In Colombia, open-pit mining is frequently portrayed as a money bank for non-state armed groups and therefore an anathema to sustainable peace. In Bebará, the presence of the FARC surely did bring about numerous armed confrontations with public forces, prompting periods of displacement and collective fear. Nonetheless, few bebareños curse gold extraction for these times of disarray. Far from equating mining with violence, they depict it as its antonym, as the economy that breathed life into the villages in years of solitude.
‘In 2000, the villages were deserted,’ Luis remembers. ‘There was no source of employment. After the excavators arrive, in 2003 more or less, people start returning to their communities. Today they are full of people. If you look at the houses, they are not deteriorated. They have a nice roof with tiles of zinc and are painted. In the 90s, houses were made out of palm wood with roofs made from leaves.’
Although their lands certainly look less green than they did 20 years ago, bebareños are complacent to signal the economic development that mechanized extraction has generated. Of course, the forest is important, but so are housing and education. Thanks to their gold, many have been able to send their children to the schools and universities of the departmental capital Quibdó. ‘The day they close down the mines, a peasant can no longer send his kid to university,’ says Manuel. ‘Who will pay for it? The children of the poor don’t go to university. They die at the doors of the hospital. We have lived it!
A perhaps more tangible problem of excavator digging comes from the usurpation of accessible gold deposits. For those who rely on elementary excavation techniques, which are many, this implies that the probability of a pan with abundant gold becomes smaller every day. Nevertheless, in a context of scant economic alternatives, miners like Manuel tend to accept the evaporation of the ‘easy’ mineral bodies as a necessary evil. ‘450 years ago they brought us here like animals and the only thing they taught us was working the mines. They forced us and never provided another opportunity. What was once the pan and the water pump is no longer here. Now we survive with that what the excavators bring us.’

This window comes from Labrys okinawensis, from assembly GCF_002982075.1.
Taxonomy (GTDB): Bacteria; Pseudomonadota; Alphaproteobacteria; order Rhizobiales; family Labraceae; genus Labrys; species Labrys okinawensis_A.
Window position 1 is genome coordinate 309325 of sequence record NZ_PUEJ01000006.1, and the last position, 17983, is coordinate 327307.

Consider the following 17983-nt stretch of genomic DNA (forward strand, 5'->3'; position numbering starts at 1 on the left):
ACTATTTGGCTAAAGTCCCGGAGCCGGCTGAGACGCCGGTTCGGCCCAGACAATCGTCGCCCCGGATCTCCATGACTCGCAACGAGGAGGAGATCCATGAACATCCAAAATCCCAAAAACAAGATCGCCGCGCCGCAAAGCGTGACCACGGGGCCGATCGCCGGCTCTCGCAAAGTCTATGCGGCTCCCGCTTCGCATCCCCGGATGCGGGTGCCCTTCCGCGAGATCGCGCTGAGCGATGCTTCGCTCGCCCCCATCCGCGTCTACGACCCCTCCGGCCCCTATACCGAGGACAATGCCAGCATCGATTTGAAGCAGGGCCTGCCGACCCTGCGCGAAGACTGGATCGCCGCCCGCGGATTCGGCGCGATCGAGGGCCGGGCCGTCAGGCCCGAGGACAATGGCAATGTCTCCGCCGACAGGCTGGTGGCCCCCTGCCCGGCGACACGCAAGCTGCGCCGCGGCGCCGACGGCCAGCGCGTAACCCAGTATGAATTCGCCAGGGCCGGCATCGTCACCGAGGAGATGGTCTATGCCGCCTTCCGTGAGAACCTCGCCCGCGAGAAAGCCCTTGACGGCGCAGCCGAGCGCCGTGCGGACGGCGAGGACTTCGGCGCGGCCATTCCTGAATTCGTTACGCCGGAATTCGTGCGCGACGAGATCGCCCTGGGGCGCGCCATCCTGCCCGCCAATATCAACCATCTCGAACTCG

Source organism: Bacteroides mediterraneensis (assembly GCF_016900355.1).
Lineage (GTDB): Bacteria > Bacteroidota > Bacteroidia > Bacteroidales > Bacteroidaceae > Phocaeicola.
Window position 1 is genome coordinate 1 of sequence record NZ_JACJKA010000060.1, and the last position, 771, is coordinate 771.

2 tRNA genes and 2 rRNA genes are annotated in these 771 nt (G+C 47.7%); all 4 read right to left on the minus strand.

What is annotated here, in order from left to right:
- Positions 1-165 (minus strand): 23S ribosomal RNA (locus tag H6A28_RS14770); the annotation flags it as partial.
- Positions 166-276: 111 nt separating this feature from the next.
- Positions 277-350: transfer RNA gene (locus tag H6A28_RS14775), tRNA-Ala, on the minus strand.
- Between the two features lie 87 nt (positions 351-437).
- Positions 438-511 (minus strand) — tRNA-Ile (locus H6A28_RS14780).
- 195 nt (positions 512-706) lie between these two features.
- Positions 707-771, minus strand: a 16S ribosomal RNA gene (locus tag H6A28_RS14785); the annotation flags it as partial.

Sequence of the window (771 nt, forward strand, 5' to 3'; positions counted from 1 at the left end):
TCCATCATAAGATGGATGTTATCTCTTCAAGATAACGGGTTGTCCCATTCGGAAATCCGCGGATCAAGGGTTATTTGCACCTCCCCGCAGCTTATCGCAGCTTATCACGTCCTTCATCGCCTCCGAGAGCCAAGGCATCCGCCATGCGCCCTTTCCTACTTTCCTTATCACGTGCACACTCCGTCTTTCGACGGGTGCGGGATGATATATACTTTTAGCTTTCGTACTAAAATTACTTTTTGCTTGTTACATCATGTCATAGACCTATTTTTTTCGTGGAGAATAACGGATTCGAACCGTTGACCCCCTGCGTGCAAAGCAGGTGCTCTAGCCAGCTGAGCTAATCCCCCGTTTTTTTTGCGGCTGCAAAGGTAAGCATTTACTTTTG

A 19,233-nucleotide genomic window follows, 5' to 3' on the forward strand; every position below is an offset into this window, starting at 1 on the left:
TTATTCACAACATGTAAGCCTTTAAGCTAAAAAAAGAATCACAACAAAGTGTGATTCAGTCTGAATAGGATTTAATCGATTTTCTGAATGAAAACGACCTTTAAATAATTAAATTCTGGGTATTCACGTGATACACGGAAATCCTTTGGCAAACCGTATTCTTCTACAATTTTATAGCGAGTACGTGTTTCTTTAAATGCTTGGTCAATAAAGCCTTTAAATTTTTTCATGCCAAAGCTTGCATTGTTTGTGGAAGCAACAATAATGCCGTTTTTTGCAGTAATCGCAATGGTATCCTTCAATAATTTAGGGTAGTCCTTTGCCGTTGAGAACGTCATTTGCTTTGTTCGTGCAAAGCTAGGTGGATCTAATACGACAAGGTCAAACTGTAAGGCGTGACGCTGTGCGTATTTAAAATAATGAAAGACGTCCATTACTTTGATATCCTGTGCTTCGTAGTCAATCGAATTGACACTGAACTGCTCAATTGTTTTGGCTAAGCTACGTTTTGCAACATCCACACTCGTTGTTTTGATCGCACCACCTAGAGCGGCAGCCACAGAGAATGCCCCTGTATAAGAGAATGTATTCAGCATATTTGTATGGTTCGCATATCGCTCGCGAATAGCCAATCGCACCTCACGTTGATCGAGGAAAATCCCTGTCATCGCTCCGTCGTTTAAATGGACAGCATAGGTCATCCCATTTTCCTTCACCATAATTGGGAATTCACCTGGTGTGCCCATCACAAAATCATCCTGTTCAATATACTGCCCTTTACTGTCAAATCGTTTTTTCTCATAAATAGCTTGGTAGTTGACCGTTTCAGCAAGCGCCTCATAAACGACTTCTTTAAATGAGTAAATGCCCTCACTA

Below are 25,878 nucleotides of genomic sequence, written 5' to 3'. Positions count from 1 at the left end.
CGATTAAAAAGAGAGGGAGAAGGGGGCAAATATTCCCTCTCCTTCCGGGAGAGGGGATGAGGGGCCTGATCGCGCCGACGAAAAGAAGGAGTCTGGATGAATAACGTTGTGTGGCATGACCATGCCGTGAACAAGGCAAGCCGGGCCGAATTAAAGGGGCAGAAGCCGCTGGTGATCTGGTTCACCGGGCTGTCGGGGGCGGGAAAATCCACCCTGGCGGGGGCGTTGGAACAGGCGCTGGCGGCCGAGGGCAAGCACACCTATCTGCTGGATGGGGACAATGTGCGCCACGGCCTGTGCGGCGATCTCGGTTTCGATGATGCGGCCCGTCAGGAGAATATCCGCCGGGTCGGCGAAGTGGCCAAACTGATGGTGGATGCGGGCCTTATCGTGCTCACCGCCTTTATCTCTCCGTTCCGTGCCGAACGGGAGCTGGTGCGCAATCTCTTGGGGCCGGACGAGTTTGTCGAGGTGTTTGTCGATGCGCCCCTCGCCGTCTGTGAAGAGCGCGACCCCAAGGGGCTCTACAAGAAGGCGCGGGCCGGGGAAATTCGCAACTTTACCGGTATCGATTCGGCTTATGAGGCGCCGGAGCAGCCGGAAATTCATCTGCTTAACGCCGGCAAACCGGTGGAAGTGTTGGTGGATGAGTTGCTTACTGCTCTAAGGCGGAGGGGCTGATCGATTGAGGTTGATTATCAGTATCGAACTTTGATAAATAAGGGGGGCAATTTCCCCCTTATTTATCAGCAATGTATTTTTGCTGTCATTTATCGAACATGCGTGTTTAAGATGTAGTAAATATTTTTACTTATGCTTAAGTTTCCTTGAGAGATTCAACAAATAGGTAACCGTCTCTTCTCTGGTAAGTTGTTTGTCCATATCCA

With the departure of the FARC from the region, processes of state territorialization have accelerated. Being post-conflict and pre-formal, the river basins of Bebará and Bebaramá will enter a pilot project of mining formalization of the Ministry of Environment and Sustainable Development. In tandem with formalization, the projects aims to restore degraded extraction areas and introduce sustainable economic alternatives.
As the riverine villages await the project’s kick-off, they find themselves in the unstable temporal state of being ‘after the FARC’ and ‘before formalization.’ Now lacking the guerilla’s backing, community leaders bemoan that they no longer enjoy the respect of fellow villagers and that compliance to the bareque regulation is on an all-time low. ‘We are lawless,’ Jhon Jairo, legal representative of a consejo comunitario, laments. ‘Last Sunday people started their bareque at four in the morning! I told them, my people, let’s wait until the right time, but they hurried down the mining pit and nearly ran me over! We do not have the support of the state, the order is coming straight from the consejo. But here, people only listen to the ones carrying the guns.’
The governance vacuum left behind by the FARC combatants denotes the possibility that other armed groups can enter the region. This is a concern that particularly haunts the retreros. They used to pay an obligatory tax to the guerrilla which guaranteed them protection against armed bands. Now they pay no one, but must also fend for themselves. ‘We are fair game,’ says César. ‘The government promised to protect these communities whenever the FARC surrendered, but now there is nothing.’
Thus, amidst current political ambiguity , miners like César face menaces from multiple directions. Not only do they dread attacks by armed robbers, they also fear the arrival of policemen tasked to sweep the region clean of illegal gold seekers.
*All names are pseudonyms.
Jesse Jonkman is a PhD candidate at the Department of Social and Cultural Anthropology.